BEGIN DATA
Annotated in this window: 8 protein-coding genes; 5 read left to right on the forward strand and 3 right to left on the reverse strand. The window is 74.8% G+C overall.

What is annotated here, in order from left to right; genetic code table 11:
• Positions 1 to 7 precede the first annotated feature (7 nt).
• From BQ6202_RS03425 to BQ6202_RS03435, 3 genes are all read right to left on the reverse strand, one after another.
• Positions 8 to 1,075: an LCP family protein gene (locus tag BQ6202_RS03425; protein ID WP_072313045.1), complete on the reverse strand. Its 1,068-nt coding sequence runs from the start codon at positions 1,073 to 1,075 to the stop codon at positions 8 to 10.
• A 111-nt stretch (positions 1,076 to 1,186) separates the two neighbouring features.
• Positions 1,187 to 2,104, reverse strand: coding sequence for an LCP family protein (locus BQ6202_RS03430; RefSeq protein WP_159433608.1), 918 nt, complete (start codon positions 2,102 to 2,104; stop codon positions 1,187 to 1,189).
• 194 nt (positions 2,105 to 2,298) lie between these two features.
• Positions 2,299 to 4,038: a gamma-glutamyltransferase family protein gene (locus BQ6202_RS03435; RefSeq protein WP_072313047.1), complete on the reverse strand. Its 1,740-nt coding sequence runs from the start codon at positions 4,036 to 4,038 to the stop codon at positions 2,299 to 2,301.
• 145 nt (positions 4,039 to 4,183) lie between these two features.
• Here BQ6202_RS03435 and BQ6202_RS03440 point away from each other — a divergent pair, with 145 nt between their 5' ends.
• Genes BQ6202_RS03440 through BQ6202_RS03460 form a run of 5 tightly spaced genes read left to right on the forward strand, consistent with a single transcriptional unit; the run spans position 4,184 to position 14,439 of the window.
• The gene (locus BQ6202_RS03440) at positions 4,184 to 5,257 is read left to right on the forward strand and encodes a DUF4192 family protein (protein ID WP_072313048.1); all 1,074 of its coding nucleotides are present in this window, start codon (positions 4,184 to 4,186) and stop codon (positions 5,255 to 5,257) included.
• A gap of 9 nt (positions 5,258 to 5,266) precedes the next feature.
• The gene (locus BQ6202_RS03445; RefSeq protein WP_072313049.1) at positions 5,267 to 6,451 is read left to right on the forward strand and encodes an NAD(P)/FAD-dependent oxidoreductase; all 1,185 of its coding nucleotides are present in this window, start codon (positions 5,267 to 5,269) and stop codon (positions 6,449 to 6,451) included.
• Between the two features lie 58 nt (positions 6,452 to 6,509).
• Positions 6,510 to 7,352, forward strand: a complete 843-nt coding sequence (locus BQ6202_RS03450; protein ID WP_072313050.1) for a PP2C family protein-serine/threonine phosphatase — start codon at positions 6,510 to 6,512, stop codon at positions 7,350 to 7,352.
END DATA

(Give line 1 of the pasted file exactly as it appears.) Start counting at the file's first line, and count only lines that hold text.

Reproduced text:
Annotated in this window: 8 protein-coding genes; 5 read left to right on the forward strand and 3 right to left on the reverse strand. The window is 74.8% G+C overall.